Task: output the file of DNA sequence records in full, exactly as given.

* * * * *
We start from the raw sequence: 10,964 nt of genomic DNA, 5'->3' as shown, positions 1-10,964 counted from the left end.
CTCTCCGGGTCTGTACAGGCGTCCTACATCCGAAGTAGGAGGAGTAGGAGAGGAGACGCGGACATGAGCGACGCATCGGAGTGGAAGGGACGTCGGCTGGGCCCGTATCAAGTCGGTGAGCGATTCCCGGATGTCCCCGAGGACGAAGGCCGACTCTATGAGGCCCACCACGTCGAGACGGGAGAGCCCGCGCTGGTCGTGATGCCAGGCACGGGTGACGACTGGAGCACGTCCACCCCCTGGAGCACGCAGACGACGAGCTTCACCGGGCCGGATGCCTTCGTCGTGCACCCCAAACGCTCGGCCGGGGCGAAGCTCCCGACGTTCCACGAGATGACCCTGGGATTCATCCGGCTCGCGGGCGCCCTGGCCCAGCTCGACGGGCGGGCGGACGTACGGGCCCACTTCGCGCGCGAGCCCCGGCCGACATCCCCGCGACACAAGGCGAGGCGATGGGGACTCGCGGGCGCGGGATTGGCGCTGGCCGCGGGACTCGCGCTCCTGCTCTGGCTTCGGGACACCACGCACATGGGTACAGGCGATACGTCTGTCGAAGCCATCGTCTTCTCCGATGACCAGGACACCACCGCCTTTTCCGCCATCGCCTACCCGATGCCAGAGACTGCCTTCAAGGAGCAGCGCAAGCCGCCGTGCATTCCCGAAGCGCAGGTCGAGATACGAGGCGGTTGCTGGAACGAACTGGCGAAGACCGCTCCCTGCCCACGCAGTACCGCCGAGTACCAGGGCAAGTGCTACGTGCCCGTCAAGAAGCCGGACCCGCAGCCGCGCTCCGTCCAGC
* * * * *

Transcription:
We start from the raw sequence: 10,964 nt of genomic DNA, 5'->3' as shown, positions 1-10,964 counted from the left end.
CTCTCCGGGTCTGTACAGGCGTCCTACATCCGAAGTAGGAGGAGTAGGAGAGGAGACGCGGACATGAGCGACGCATCGGAGTGGAAGGGACGTCGGCTGGGCCCGTATCAAGTCGGTGAGCGATTCCCGGATGTCCCCGAGGACGAAGGCCGACTCTATGAGGCCCACCACGTCGAGACGGGAGAGCCCGCGCTGGTCGTGATGCCAGGCACGGGTGACGACTGGAGCACGTCCACCCCCTGGAGCACGCAGACGACGAGCTTCACCGGGCCGGATGCCTTCGTCGTGCACCCCAAACGCTCGGCCGGGGCGAAGCTCCCGACGTTCCACGAGATGACCCTGGGATTCATCCGGCTCGCGGGCGCCCTGGCCCAGCTCGACGGGCGGGCGGACGTACGGGCCCACTTCGCGCGCGAGCCCCGGCCGACATCCCCGCGACACAAGGCGAGGCGATGGGGACTCGCGGGCGCGGGATTGGCGCTGGCCGCGGGACTCGCGCTCCTGCTCTGGCTTCGGGACACCACGCACATGGGTACAGGCGATACGTCTGTCGAAGCCATCGTCTTCTCCGATGACCAGGACACCACCGCCTTTTCCGCCATCGCCTACCCGATGCCAGAGACTGCCTTCAAGGAGCAGCGCAAGCCGCCGTGCATTCCCGAAGCGCAGGTCGAGATACGAGGCGGTTGCTGGAACGAACTGGCGAAGACCGCTCCCTGCCCACGCAGTACCGCCGAGTACCAGGGCAAGTGCTACGTGCCCGTCAAGAAGCCGGACCCGCAGCCGCGCTCCGTCCAGC